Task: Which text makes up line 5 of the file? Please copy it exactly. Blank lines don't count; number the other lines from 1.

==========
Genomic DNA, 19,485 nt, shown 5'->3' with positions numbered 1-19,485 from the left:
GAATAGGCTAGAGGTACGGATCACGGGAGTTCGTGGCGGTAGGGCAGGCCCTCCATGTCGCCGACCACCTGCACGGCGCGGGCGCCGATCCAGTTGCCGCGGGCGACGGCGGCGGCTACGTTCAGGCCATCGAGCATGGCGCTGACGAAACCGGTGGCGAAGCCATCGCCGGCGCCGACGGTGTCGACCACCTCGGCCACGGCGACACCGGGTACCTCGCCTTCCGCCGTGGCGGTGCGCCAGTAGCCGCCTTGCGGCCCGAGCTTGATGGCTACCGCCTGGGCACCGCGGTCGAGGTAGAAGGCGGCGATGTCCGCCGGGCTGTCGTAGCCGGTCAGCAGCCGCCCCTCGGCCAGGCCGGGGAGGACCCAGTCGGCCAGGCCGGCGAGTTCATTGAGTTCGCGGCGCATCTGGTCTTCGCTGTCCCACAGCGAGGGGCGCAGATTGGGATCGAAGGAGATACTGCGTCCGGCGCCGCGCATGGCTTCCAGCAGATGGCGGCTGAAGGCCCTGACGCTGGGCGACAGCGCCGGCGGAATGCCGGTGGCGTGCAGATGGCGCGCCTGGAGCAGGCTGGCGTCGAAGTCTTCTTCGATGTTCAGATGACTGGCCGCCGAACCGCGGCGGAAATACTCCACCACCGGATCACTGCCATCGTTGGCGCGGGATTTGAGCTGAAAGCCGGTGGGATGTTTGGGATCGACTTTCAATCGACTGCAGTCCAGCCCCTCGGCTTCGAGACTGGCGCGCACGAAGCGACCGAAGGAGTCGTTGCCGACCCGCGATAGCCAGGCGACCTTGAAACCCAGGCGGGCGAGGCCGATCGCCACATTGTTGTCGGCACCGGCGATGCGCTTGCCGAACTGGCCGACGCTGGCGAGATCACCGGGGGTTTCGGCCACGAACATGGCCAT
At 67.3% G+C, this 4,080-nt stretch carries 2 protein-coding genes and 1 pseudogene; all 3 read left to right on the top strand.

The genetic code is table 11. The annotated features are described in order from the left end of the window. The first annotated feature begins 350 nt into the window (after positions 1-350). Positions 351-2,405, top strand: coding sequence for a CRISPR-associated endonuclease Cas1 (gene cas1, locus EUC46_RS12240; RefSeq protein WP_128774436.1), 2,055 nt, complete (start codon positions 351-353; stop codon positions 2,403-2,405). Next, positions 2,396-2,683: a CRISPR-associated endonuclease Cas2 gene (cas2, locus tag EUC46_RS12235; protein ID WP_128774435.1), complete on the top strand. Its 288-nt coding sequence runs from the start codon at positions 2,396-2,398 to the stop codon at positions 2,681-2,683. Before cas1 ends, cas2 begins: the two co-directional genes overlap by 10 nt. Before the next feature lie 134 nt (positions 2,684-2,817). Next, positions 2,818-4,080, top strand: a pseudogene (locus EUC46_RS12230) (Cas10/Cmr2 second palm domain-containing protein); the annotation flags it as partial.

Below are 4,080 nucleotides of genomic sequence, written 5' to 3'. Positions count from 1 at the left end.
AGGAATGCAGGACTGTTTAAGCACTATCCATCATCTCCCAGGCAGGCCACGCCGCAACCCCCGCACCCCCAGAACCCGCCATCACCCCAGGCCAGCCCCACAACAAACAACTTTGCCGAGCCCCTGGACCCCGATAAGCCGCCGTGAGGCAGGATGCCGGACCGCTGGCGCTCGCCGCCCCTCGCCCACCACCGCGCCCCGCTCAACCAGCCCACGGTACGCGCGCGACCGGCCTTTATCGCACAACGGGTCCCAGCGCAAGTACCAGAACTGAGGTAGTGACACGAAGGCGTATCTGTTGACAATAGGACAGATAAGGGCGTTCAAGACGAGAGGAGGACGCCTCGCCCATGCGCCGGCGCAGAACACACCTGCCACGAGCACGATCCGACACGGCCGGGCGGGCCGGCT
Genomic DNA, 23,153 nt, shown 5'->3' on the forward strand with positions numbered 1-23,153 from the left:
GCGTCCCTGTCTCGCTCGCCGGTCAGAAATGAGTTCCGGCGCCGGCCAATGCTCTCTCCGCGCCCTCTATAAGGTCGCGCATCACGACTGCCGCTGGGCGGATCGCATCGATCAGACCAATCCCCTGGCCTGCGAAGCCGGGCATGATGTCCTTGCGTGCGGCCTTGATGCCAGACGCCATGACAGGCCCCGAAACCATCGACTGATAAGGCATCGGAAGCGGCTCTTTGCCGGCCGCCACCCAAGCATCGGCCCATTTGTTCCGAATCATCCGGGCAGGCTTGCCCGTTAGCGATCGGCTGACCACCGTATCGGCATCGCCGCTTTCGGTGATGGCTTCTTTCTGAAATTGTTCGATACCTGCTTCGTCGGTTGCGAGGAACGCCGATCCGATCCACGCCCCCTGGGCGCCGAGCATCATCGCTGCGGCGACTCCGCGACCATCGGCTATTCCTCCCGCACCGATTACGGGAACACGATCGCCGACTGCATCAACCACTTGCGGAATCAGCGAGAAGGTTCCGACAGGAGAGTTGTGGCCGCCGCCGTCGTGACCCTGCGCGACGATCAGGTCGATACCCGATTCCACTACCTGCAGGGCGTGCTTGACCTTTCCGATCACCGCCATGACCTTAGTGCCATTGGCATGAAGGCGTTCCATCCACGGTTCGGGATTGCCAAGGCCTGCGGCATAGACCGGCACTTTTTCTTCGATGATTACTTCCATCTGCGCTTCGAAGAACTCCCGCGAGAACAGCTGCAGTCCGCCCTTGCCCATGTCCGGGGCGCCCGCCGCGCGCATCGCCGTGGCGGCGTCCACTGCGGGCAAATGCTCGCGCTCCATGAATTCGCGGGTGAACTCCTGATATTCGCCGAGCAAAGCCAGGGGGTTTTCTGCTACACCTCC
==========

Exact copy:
Below are 4,080 nucleotides of genomic sequence, written 5' to 3'. Positions count from 1 at the left end.